Poets use programs to create databases, codes and instructions to manipulate content - poetry is generated using algorithms and displayed as a sequences of words etc, dependent on the programmed code. Funkhouser: "Computer poems challenge and invite the reader to participate imaginatively in the construction of the text; some mock the conventions of poetry, and others reify them.."

Graphical poems: Graphical poems use computer programs to incorporate the visual elements of poetry. Words, letters and images are manipulated. The the look and feel, style etc of the poem's graphical content is the main goal... As Funkhouser puts it: "poems, by design, move and change before the viewer's eyes"

Hypertext and hypermedia: Poets create clickable text with words and images as hyperlinks. A click of a word can take the audience on a new path, whether random or deliberate. Narrative becomes organic as the reader chooses to click through into new text, pages or other media.
  • http://digitalhumanities.org/companion/view?docId=blackwell/9781405148641/9781405148641.xml&chunk.id=ss1-5-11&toc.depth=1&toc.id=ss1-5-11&brand=9781405148641_brand


Social Media

With the rise of Social media in our lives - eg: blogs, Facebook, Twitter, Tumblr, YouTube etc digital poetry is taking on new forms.

Collaborations across time and space on the internet allow us to expand the definition of Digital Poetry even further. Poets can collaborate, share poetry and information about new works using these networks.
  • Blog Poetry: Here is a recent collaboration between myself and David Vincent Smith: http://apdvs.blogspot.com/
  • An example of Twitter Poetry: http://twitter.com/twitterpoetry
  • A Facebook poetry group: http://www.facebook.com/group.php?gid=2416793140
  • Google "digital poetry on youtube" to see many examples of digital poetry as video.
Some examples of Digital Poetry

The 40th Poetry International Festival in Rotterdam, in June 2009, included a programme dedicated to digital poetry. The digital works of the Bits of Poetry programme: Digital Poetry Laboratory.
  • Browse the many examples here: http://media.poetryinternational.org/bop/indexx.html
Another Definition of Digital - or Electronic Poetry

The Electronic Literature Organisation (ELO) which publishes works by digital writers recognises that "Literature today not only migrates from print to electronic media; increasingly, “born digital” works are created explicitly for the networked computer…"

There are many example of the genre at their website. The ELO define Electronic Literature as referring to:
"works with important literary aspects that take advantage of the capabilities and contexts provided by the stand-alone or networked computer. Within the broad category of electronic literature are several forms and threads of practice, some of which are:
  • Hypertext fiction and poetry, on and off the Web
  • Kinetic poetry presented in Flash and using other platforms
  • Computer art installations which ask viewers to read them or otherwise have literary aspects
  • Conversational characters, also known as chatterbots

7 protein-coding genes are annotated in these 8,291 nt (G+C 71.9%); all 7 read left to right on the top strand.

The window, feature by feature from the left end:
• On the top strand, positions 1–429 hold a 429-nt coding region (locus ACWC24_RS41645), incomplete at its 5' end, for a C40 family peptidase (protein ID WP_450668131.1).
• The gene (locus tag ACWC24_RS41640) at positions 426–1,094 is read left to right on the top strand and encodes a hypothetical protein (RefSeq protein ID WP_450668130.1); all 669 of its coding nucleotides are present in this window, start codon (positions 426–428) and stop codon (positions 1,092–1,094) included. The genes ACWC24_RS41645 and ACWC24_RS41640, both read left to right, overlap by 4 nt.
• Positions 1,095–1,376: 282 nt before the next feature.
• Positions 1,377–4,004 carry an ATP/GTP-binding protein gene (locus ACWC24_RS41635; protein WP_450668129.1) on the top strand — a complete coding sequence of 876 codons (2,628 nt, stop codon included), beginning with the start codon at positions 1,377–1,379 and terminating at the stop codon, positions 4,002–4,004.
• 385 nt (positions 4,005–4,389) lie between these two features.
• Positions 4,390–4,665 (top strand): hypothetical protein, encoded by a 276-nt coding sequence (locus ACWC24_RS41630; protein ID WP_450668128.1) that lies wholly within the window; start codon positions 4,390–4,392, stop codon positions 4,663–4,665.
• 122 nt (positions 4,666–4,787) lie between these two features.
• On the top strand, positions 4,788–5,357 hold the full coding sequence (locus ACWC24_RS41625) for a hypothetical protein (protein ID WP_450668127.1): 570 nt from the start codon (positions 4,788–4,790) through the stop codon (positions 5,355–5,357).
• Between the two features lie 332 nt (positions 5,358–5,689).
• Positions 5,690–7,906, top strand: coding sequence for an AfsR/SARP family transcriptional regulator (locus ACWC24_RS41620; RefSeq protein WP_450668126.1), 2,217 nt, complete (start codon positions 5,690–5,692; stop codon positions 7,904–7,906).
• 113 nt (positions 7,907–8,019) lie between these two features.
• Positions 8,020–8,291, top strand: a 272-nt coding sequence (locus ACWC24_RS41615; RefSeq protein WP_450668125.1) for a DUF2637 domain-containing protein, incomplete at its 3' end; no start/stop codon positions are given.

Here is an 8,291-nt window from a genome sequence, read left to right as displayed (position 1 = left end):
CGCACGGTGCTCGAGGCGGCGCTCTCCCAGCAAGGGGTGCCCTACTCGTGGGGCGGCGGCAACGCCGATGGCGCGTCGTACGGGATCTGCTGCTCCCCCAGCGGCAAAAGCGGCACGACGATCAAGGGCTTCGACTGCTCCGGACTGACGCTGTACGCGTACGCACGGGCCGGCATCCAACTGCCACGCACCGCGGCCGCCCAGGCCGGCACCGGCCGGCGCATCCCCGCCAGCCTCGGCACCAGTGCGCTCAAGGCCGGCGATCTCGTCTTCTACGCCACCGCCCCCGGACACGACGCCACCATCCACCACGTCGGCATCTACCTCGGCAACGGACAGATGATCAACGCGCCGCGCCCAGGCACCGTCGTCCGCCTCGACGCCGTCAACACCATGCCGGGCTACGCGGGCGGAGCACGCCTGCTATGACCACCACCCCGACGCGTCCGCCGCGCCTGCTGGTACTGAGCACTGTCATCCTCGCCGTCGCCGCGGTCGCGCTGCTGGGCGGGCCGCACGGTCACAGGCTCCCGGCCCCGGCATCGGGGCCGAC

• Interactive fiction
  • Novels that take the form of emails, SMS messages, or blogs
  • Poems and stories that are generated by computers, either interactively or based on parameters given at the beginning
  • Collaborative writing projects that allow readers to contribute to the text of a work
  • Literary performances online that develop new ways of writing"
See: http://www.eliterature.org/about

Concrete Poetry

In Concrete Poetry typographical arrangement of words is as important ore more so than conventional elements like semiotics rhythm, rhyme, metre etc. Often referred to as visual poetry, a term that has evolved to have distinct meaning of its own, but which shares the distinction of being poetry in which the visual elements are as important as the text. Often the pattern of the letters on the page illustrate the meaning of the poem.

Poems take on the shape of the object of the poem eg:

Image of "Easter Wings", published in 1633 by George Herbert. The poem was printed across two pages - so that the lines suggest two birds flying upward, with wings spread out:
SOURCE: The Noroton Anthology of Poetry, 4th edition, edited by Margaret Ferguson, et al., p 331, New York: W.W. Norton & Company (1996)

In this sense, Concrete Poetry is "designed" in that the words and letters, the shape of the poem becomes important, in much the same way that Digital Poetry embraces the visual aspect of the poetry.


  • For more examples of Digital Poetry, see also the Study Guide document attached to this weeks lecture: 2008_CWNM_MA_E-Poetry_bibliography

02 April 2011

moon faced

but while i have your attention
i thought i should quickly
mention that
there are thousands of
mums and dads
and children
hidden in boxes
on islands, in floodplains
and deserts, in suburbs
and cyclone towns
and asio
is taking liberties
thieving realities

in curtin they're rhyming
every other word with hurt
and waiting waiting waiting

yet on plasmas the shorts
cannot get much shorter
low-cut tops much lower
than the required standard
not that i mind really
admiring the curves
and idiosyncratic structures
of the female form
i do dig this
but why
does it have to be so biscuit-cutter norm
these shiny skinned girls
make-up guns set to whore
in this 3 minute narrative

i gotta say though

thanks heaps mate
for the introduction
but i'm just mutton
just mutton braised like cotton
trained in 27 types of military
busted and broken
as if this were a battle
yet all here in seats are unrattled
unlike me here
standing, sitting
will be forgotten
as if libya is a monument
to satisfaction
lookin for a simple solution
a paypal button
to stop me feelin like
xmas island is an illusion
it isn't
its a thousand people
waiting waiting waiting

yet again here
under the moon light
in the sexy couches
in the misfit chairs
at the plastic tables
the sound of traffic
the saturday flavours
a retro remedy

and i
just spurt a few more fucked-up
werds at the 2 til 4 coffee
that crema makin you squirm n shift listlessly
never the semiotic remnant shells
of these nicotine-rushed words
just the chemicals of verbs
the organic slur

yeah but man
I know you all been seein bands n shit
on the schoolnights
sneakin out
gettin riffs
and hair ideas
cooler than some kinda jesus-faced

right now i could
not have packed this pipe
any thicker
the beer cannot
seem to run out
like pandas
in streets without eyes
or an egypt minus
dictators, comedy of syria
and in palestinian tunnels
diggin deeper than nato buses

verges without edges
makin me feel
not some weekend genius
maybe a little curious
never acting on impulse

that up til then these rage moments
cured and cooked and broken
like perfect concrete strutures
waiting for heritage listing
in cages without customs
they seek gaps in fences
waiting waiting waiting

and now I'll shutup
and sit down
and sip on something
and forget
what I just


performed at
Perth Poetry Club
2nd April 2011